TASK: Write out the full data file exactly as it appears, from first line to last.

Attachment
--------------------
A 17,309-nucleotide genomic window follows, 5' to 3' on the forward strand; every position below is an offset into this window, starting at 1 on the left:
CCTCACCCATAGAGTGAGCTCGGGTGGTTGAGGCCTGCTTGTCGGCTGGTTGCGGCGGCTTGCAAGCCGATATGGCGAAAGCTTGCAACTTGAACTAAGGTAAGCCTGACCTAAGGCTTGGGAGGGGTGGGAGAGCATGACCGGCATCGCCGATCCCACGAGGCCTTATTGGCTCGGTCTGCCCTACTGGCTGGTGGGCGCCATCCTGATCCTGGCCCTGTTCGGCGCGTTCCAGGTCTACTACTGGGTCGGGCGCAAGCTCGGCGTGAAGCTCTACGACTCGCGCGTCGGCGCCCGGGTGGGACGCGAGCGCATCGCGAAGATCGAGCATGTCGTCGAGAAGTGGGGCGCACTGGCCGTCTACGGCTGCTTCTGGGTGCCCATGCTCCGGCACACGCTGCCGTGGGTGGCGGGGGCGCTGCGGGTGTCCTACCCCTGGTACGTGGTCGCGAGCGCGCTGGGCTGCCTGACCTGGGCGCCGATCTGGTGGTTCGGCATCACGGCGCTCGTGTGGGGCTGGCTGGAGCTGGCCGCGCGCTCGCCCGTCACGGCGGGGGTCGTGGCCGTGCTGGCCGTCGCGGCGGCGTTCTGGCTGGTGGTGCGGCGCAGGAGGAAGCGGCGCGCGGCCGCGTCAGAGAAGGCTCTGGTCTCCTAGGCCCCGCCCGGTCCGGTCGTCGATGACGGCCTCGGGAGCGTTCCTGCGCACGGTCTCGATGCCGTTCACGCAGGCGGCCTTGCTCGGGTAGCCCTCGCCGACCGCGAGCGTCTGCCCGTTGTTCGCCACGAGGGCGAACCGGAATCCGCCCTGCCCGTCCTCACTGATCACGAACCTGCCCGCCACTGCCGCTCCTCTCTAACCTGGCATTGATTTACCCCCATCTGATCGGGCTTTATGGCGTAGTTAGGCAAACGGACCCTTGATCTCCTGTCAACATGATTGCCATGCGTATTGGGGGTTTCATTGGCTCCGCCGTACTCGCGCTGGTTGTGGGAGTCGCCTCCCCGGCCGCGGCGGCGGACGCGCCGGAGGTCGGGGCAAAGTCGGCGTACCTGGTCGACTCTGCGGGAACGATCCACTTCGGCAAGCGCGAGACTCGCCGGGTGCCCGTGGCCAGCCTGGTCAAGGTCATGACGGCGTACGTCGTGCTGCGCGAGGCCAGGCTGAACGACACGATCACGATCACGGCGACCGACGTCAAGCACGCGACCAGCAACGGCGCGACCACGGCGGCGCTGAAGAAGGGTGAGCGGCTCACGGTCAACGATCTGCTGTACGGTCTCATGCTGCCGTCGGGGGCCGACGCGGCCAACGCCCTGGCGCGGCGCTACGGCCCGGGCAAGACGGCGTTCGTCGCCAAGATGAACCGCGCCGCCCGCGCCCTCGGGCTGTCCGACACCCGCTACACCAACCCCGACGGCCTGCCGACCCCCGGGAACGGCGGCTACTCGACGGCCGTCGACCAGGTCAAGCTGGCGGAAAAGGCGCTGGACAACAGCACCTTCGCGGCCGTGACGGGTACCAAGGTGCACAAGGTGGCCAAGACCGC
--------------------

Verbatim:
A 17,309-nucleotide genomic window follows, 5' to 3' on the forward strand; every position below is an offset into this window, starting at 1 on the left:
CCTCACCCATAGAGTGAGCTCGGGTGGTTGAGGCCTGCTTGTCGGCTGGTTGCGGCGGCTTGCAAGCCGATATGGCGAAAGCTTGCAACTTGAACTAAGGTAAGCCTGACCTAAGGCTTGGGAGGGGTGGGAGAGCATGACCGGCATCGCCGATCCCACGAGGCCTTATTGGCTCGGTCTGCCCTACTGGCTGGTGGGCGCCATCCTGATCCTGGCCCTGTTCGGCGCGTTCCAGGTCTACTACTGGGTCGGGCGCAAGCTCGGCGTGAAGCTCTACGACTCGCGCGTCGGCGCCCGGGTGGGACGCGAGCGCATCGCGAAGATCGAGCATGTCGTCGAGAAGTGGGGCGCACTGGCCGTCTACGGCTGCTTCTGGGTGCCCATGCTCCGGCACACGCTGCCGTGGGTGGCGGGGGCGCTGCGGGTGTCCTACCCCTGGTACGTGGTCGCGAGCGCGCTGGGCTGCCTGACCTGGGCGCCGATCTGGTGGTTCGGCATCACGGCGCTCGTGTGGGGCTGGCTGGAGCTGGCCGCGCGCTCGCCCGTCACGGCGGGGGTCGTGGCCGTGCTGGCCGTCGCGGCGGCGTTCTGGCTGGTGGTGCGGCGCAGGAGGAAGCGGCGCGCGGCCGCGTCAGAGAAGGCTCTGGTCTCCTAGGCCCCGCCCGGTCCGGTCGTCGATGACGGCCTCGGGAGCGTTCCTGCGCACGGTCTCGATGCCGTTCACGCAGGCGGCCTTGCTCGGGTAGCCCTCGCCGACCGCGAGCGTCTGCCCGTTGTTCGCCACGAGGGCGAACCGGAATCCGCCCTGCCCGTCCTCACTGATCACGAACCTGCCCGCCACTGCCGCTCCTCTCTAACCTGGCATTGATTTACCCCCATCTGATCGGGCTTTATGGCGTAGTTAGGCAAACGGACCCTTGATCTCCTGTCAACATGATTGCCATGCGTATTGGGGGTTTCATTGGCTCCGCCGTACTCGCGCTGGTTGTGGGAGTCGCCTCCCCGGCCGCGGCGGCGGACGCGCCGGAGGTCGGGGCAAAGTCGGCGTACCTGGTCGACTCTGCGGGAACGATCCACTTCGGCAAGCGCGAGACTCGCCGGGTGCCCGTGGCCAGCCTGGTCAAGGTCATGACGGCGTACGTCGTGCTGCGCGAGGCCAGGCTGAACGACACGATCACGATCACGGCGACCGACGTCAAGCACGCGACCAGCAACGGCGCGACCACGGCGGCGCTGAAGAAGGGTGAGCGGCTCACGGTCAACGATCTGCTGTACGGTCTCATGCTGCCGTCGGGGGCCGACGCGGCCAACGCCCTGGCGCGGCGCTACGGCCCGGGCAAGACGGCGTTCGTCGCCAAGATGAACCGCGCCGCCCGCGCCCTCGGGCTGTCCGACACCCGCTACACCAACCCCGACGGCCTGCCGACCCCCGGGAACGGCGGCTACTCGACGGCCGTCGACCAGGTCAAGCTGGCGGAAAAGGCGCTGGACAACAGCACCTTCGCGGCCGTGACGGGTACCAAGGTGCACAAGGTGGCCAAGACCGC